In these days, the milestone of 500 manuscripts fully digitized and freely accessible online by connecting to the site https://ambrosiana.comperio.it/library-digital ., without any subscription or registration, has been reached.
Among the 500 specimens, are very ancient manuscripts of capital importance for the history of knowledge, as well as many beautifully decorated and illuminated manuscripts, for a total of over 287,000 images, equal to more than 13 terabytes.
Even in a complicated period, marked by the pandemic that is still in progress, work has not stopped; indeed, it has proved to be of great help to scholars: to date, in fact, over 23,000 users from all over the world have been able to consult the material in the Ambrosiana digital library.
Due to the lockdown and subsequent precautionary limitations that prevented the work from continuing in presence at the Ambrosiana digitization laboratory, the Data Curation activities on the collections of digital images created in the course of previous projects and the consequent growth of the digital collections has always been active and conducted remotely.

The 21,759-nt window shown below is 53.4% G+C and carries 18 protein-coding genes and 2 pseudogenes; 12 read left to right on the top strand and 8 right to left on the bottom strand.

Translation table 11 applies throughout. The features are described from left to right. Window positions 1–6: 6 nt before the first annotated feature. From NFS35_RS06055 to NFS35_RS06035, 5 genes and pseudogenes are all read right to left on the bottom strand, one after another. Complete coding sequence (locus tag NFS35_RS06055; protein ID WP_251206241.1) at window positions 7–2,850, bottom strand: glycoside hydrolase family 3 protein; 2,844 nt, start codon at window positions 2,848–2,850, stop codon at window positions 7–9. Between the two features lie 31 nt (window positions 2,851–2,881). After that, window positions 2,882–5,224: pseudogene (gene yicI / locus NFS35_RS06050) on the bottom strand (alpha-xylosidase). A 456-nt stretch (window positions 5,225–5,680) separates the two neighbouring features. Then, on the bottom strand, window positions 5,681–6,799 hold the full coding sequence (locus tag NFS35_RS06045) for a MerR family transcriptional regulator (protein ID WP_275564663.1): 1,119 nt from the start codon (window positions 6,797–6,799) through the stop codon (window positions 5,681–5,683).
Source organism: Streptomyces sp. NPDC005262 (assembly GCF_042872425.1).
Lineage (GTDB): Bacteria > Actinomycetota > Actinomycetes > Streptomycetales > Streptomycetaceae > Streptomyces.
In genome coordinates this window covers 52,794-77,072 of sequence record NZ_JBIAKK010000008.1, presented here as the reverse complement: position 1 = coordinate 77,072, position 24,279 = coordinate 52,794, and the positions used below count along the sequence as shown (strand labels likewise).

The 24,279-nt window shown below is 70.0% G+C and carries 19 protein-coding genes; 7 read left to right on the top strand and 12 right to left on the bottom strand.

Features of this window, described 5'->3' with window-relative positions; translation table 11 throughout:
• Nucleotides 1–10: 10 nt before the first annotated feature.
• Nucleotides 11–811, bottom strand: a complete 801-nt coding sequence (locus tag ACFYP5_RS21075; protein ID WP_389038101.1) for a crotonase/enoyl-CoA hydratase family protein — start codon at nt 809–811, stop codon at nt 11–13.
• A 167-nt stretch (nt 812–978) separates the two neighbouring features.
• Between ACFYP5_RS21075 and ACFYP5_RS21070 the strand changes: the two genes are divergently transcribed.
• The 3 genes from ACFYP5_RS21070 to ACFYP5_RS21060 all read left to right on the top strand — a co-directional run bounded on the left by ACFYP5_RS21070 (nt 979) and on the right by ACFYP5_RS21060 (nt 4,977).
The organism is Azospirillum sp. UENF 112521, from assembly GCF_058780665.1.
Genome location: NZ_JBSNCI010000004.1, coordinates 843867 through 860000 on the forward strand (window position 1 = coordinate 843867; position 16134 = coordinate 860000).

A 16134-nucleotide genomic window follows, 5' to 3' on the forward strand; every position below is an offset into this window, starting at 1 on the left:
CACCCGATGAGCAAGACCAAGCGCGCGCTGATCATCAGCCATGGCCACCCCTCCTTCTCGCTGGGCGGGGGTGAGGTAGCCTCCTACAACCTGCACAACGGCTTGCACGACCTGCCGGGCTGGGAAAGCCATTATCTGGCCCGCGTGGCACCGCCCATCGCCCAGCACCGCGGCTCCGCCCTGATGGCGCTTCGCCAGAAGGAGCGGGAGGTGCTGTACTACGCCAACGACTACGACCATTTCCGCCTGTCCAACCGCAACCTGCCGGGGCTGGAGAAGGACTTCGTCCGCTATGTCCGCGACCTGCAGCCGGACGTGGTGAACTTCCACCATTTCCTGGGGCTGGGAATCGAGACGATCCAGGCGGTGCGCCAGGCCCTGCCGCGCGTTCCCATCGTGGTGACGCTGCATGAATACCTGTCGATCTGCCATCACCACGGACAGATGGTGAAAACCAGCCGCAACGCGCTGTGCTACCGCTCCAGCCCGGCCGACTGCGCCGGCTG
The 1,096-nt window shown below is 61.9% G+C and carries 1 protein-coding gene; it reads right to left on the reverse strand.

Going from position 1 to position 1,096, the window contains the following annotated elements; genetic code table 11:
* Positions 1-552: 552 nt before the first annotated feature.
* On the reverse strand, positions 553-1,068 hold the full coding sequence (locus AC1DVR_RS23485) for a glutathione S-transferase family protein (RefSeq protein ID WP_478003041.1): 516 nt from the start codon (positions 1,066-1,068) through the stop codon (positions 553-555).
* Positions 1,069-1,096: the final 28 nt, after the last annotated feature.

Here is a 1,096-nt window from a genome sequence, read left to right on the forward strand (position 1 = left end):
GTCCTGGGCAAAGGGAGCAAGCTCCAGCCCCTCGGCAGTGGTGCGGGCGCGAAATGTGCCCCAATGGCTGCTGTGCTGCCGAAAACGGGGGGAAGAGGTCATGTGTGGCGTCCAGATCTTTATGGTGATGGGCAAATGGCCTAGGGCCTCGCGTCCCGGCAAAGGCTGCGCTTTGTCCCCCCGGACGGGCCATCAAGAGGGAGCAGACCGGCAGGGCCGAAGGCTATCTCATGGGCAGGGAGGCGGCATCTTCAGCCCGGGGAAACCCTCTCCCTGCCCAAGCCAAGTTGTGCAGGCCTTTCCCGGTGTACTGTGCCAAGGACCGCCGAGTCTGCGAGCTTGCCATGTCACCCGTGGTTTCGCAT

All the efforts undertaken in this sense were fundamental to achieving the goal of 500 fully digitized manuscripts: for this purpose the technical characteristics of the project itself played a key role, from the very first moment strongly aimed at the service to users; having joined (the first Italian library) the community of the International Image Interoperability Framework-IIIF, in fact, has allowed the digital library of the Ambrosiana to confirm itself as a flexible platform with agile consultation through different types of electronic devices: from computers desktops, laptops, up to mobile devices featuring small screens, such as smartphones and tablets.
In this way, the project continues to achieve its general objectives, that is, to enhance the main manuscript collections, in order to encourage their use and preservation, ad publicum commodum et utilitatem (“for public good and utility”), according to the expression of the founder of the Ambrosiana, the far-sighted cardinal Federico Borromeo.